Being the father of a seventeen-year-old girl while writing on the internet means I spend a lot of time thinking about my teen years while wondering why I even turn on a computer. While standing in a Mall food court line for Bourbon chicken over lo mein noodles, I ignored the screams from inside of my body for its inevitable fate to reflect on how lucky I am there was no information superhighway when I was my daughter’s age in 1987. Occasionally, okay, several times a week, I offer, unsolicited, my experience in relationships and my career in journalism to my daughter. I counter her eyeroll with pithy remarks about being smart, protective, and cynical. That’s right, I tell my daughter to question everything and walk hard with a critical nature.
This Manti Te’o story about being duped by two or more people who created a fake online girlfriend that the All-American Notre Dame linebacker used to generate publicity that helped him finish second for the Heisman trophy should be taught in schools. I would love for my children to hear about someone closer to their age (Te’o is 21) than mine who eschewed common sense to become so fooled that he lied to avoid people thinking he was, well, a fool.
My three daughters, aged 17, 9, and 8, belong to a generation that co-exists with the internet. They are taught more by wikipedia, online educational sites, and their dad’s blog (kidding) than their actual school teachers. Running across the bad of the web is expected as much as the good. They can type in Taylor Swift or Carly Rae Jepsen’s name into google and be a click away from seeing Rihanna mass tweeted goodies. There’s no reason to be outraged by this, because that’s like being ticked off there’s traffic on Saturday mornings when you go to the mall.
My wife disagrees with me as well as my other family members, but being naive or “innocent” in the age of 4G internet service just isn’t wise much less possible. Manti Te’o, by most accounts, is a nice, kind, smart, well-mannered young man who values his virginity as well as his public image. Yet, despite an intelligent mind and disciplined body, he was allegedly made to look like a total rube by people on social media sites. Welcome to the club where dues are paid in embarrassment and fake girlfriend memes, Manti.
Being the butt of every twitter comedian’s joke isn’t as bad as having to explain your MySpace account musings in open divorce court. So, my sympathy for Manti Te’o stops at “dude, you were dumb, buck up and make a lot of tackles in the NFL as a millionaire”.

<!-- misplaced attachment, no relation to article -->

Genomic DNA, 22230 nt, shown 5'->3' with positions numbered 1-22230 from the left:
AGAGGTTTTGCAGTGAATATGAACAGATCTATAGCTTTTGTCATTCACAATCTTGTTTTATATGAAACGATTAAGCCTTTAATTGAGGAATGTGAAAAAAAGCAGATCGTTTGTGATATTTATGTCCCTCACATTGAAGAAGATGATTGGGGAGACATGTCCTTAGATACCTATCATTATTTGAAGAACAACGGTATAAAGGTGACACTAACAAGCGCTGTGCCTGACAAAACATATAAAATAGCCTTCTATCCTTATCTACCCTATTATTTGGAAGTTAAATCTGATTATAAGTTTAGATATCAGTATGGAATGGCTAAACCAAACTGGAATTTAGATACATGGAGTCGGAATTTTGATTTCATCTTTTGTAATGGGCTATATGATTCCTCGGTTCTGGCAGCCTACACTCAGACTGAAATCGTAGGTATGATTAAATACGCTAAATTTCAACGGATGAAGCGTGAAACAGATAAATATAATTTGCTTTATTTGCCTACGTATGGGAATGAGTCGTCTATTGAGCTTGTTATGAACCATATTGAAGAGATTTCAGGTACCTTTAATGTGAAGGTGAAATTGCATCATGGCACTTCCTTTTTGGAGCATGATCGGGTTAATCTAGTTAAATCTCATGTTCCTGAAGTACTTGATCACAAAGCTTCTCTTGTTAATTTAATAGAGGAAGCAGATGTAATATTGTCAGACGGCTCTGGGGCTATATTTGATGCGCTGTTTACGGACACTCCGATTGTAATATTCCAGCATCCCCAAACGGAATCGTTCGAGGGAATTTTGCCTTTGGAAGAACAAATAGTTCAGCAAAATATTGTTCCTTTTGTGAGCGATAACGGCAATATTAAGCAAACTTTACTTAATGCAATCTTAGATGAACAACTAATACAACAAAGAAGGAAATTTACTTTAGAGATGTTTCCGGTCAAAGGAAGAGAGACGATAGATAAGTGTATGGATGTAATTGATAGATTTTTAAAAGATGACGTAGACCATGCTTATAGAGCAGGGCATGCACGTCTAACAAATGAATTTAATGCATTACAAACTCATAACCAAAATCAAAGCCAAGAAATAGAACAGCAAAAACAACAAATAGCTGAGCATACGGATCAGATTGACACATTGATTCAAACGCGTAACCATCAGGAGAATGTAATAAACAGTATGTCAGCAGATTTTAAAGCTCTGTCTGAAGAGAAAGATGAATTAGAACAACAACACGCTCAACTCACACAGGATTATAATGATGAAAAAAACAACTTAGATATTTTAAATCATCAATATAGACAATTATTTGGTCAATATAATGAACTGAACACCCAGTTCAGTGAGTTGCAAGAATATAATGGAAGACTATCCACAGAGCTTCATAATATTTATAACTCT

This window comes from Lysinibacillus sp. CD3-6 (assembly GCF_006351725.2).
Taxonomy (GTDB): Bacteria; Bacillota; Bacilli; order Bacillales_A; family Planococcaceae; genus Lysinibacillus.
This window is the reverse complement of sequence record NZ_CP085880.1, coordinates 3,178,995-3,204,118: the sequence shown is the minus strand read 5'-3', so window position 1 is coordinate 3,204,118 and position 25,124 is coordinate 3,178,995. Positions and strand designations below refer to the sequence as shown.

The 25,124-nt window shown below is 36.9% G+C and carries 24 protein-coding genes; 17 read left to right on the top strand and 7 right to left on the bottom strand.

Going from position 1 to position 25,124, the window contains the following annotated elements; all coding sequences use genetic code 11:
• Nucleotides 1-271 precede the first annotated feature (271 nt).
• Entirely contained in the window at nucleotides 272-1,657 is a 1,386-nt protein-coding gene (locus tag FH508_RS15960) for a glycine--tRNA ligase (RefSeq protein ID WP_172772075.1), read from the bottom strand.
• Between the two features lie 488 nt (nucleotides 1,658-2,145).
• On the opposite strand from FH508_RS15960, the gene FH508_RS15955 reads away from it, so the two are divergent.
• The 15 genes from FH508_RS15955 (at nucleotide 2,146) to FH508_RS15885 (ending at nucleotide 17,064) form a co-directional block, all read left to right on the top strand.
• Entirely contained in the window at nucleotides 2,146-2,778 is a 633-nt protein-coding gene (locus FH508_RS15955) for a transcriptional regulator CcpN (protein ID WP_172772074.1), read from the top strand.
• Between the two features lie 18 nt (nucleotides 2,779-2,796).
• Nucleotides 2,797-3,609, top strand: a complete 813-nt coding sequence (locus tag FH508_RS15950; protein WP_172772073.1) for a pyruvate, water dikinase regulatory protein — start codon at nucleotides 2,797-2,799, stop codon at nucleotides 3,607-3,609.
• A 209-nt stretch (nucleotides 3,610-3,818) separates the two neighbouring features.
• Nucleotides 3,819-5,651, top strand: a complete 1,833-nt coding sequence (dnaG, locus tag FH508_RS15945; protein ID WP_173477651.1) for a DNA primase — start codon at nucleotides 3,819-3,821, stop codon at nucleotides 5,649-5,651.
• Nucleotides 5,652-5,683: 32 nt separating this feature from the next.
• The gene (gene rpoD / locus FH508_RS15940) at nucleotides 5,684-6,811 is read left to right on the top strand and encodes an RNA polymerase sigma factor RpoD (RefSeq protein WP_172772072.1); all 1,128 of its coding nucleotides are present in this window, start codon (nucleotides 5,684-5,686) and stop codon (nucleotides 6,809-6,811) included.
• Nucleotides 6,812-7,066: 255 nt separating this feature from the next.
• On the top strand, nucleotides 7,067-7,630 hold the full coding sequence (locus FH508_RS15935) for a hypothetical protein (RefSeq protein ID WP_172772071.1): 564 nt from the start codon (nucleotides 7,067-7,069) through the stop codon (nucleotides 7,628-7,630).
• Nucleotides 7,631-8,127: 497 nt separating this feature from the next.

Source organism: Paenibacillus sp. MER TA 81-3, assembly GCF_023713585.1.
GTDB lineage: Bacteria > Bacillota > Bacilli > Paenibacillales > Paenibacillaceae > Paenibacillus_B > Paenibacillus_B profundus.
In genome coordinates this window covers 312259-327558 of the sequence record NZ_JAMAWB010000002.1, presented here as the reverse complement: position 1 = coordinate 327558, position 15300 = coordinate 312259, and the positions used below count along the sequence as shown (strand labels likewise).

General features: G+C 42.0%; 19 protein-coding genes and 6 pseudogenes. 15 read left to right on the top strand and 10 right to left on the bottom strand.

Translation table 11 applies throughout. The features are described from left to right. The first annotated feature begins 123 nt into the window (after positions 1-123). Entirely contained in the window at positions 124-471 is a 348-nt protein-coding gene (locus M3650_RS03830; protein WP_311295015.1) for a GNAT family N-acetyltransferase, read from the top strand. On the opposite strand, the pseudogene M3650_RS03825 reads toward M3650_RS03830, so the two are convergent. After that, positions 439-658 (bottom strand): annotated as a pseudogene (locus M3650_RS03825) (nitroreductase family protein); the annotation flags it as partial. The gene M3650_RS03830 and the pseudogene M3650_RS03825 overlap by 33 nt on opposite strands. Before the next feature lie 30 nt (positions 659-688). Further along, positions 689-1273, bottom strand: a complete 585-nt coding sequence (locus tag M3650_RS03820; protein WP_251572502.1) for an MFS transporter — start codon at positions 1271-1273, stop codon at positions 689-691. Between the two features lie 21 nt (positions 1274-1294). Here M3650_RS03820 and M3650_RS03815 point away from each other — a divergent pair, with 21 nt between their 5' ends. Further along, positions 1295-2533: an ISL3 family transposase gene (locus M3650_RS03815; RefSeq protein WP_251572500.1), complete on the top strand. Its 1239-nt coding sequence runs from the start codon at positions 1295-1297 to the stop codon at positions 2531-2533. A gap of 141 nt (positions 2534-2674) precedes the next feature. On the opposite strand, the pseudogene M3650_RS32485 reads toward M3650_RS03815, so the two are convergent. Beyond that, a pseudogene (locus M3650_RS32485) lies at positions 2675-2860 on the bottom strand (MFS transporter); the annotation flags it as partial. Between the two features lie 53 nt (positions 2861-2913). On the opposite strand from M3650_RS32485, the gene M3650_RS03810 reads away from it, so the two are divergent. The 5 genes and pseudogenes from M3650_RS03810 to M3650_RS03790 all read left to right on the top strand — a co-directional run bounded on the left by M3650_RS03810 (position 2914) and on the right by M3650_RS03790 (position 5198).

What I want my children and you all to know and think about, is that being cynical doesn’t mean you think boogeymen and women are around every corner of Al Gore’s internet. In fact, the web can be and do amazing things. But having a healthy eyebrow raised at stuff that just doesn’t make sense or seems too good to be true is how you survive and suffer fools rather than be one.
Let’s get a something straight between us. This is me.
If I was lying, I’d show you a picture of Matt McConaughey or one of those other magic Mike stripper boys. I’m 42-years-old, married with those three aforementioned girls, with a dog, two cats, and a basement that I neither live in nor write from. I’m clinically crazy but not criminally, I’ve never intentionally hurt anyone other than myself. Technically I met my current wife online. She dropped over 20 grand just to talk to me. That’s almost a true story. But after one phone call, I set up a lunch at Chili’s because chicken crispers are lie detectors. You ask me anything, if the women I live with approve your questions, I’ll provide the answers. I’ve never fake dated a Notre Dame linebacker nor have I used a fake relationship to almost win a Heisman Trophy.
Most of all, blogging, writing for websites, and drawing on my six and half years in my early twenties as a full-time journalist has made me tougher and thicker-skinned. I think this is something a lot more people who are online should be. For those with similar backgrounds, do some good, and relay your web war stories and made the clicking culture more positive.
The great Elvis Costello, one of my musical idols, had no clue there’d be something called the internet or social media when he wrote this song over 30 years ago. He was reflecting on the crappy music business and even crappier music journalism business at the time. But his well-written song, Beyond Belief is perfect for today’s post. I hope Manti Te’o isn’t too gun-shy with the computer to track this tune down.